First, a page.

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CME: Russian Heat-Wave May Spark Wheat Crisis

by 5m Editor
6 August 2010, at 9:30a.m.

GLOBAL - Russia's announcement yesterday (5 August) that it would suspend wheat exports may have been the spark needed to set off the tinderbox that has been the wheat market of the past three weeks, write Steve Meyer and Len Steiner in their <em>Daily Livestock Report</em> (DLR) for 6 August.

Nearby September CME Group wheat futures closed today at $7.85-3/4/bushel, up the allowable 60-cent per bushel limit. That price compares to the last 'local' low of $4.26 the week of 7 June – a run-up of 87 per cent in just two months. Nearby Kansas City wheat futures closed $0.53-1/2 higher at $7.80/bushel.

The fuel for today's explosion, of course, is the actual tinderbox that is Russia's – and Ukraine's and Kazakhstan's – wheat-growing regions. We direct your attention first to page 2 where you will find today's temperature forecast maps from wxmaps.org. As you can see, the temperature outlook for the next two weeks for the areas just north and east of the Black Sea is bad to say the least. (We included the pointer because the map was difficult to read, not because we thought readers would have trouble locating the Black Sea.)

The top two maps show mean surface temperature forecasts for the next two weeks. The orange and red areas indicate average surface temperatures of 25 to 30 and 30 to 35 degrees Celsius (77 to 86 and 86 to 95 degrees Fahrenheit). Two features are noteworthy. First, wxmaps.org does not provide a definition of mean surface temperature but we believe, based on other weather sites providing average as well as maximum and minimum temperatures, that this map shows daily average temps – and some are in the upper 80s and low 90s Fahrenheit. Very hot indeed. Further, we must remember that this geographic area is at roughly the same latitude as southern Canada. While high temperatures are not unheard of at these latitudes, extended periods of heat are very rare and this one has been going on for over a month in Russia/Ukraine.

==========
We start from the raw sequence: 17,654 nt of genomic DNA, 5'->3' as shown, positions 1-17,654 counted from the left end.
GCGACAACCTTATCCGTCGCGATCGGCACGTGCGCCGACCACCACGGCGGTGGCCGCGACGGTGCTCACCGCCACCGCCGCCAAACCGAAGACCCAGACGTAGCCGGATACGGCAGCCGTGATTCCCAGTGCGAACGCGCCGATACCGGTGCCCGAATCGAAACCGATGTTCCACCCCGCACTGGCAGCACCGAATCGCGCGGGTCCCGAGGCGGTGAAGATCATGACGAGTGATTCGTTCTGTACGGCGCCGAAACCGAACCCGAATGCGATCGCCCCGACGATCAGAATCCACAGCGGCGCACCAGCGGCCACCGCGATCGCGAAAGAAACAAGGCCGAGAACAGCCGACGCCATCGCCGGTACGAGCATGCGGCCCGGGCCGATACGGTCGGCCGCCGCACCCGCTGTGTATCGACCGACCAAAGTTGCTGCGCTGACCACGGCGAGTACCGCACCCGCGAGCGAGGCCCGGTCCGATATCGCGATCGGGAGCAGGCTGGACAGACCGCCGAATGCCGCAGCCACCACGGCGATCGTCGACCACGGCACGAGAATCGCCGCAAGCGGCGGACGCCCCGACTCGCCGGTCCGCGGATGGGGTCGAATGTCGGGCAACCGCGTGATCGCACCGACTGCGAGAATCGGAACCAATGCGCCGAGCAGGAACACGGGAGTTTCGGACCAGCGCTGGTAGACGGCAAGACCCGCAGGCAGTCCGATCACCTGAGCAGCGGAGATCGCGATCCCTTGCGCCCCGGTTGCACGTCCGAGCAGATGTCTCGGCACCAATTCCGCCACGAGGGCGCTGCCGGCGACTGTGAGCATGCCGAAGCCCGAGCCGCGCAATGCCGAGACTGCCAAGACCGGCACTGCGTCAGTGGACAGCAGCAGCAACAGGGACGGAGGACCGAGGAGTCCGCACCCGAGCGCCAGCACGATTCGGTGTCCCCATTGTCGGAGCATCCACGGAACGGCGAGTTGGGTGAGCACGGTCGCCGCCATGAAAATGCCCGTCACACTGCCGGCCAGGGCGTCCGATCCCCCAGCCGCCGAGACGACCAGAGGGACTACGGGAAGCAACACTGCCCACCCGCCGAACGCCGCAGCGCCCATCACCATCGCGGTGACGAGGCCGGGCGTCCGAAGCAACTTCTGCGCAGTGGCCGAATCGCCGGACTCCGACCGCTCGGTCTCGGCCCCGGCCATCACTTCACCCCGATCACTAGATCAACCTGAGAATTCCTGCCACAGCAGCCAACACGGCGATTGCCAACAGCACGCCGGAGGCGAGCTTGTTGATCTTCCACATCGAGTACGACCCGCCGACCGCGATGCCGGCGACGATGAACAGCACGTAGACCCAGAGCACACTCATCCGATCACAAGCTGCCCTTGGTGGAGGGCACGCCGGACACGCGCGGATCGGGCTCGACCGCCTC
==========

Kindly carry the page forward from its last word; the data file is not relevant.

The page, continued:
Why is this so important? Because Russia and the other two countries have become very important in world wheat production and trade AND because wheat is a feed grain in many parts of the world, thus driving to some degree, corn prices in the US.

The first chart below shows annual wheat production by the 10 largest wheat producing countries in 2010. Russia ranked fourth last year, roughly even with the US. Ukraine ranked ninth in total production. Note that the 2011 observation for Russia is USDA's July prediction of 53 million metric tons (MMT). Informa has reportedly dropped their estimate of 2011 Russian output to 49MMT, 2MMT lower than one month ago. Many expect USDA's estimate to fall when the next WASDE is released on 12 August. But how far?

Russia also ranked fourth in wheat exports last year, trailing only the US, EU-27 and Canada. Note that Ukraine and Kazakhstan ranked 6th and 7th, respectively, in 2009-2010 wheat exports so this entire region is even more important for world wheat trade than it is for world wheat production.

Finally, we have put red circles on both charts to draw attention to what happened to Australia's production in 2006-07 and exports that year and the next. While far from the only reason for the commodity price explosion of 2007-2008 ($140 oil did play a bit of role in that!), the short 2007 Australian crop was a key igniter of the rally. Further, Australia is the ONLY southern hemisphere country on the production chart and one of only two such countries on the export chart. If this summer's northern hemisphere wheat crop is indeed short, there won't be much help until next summer.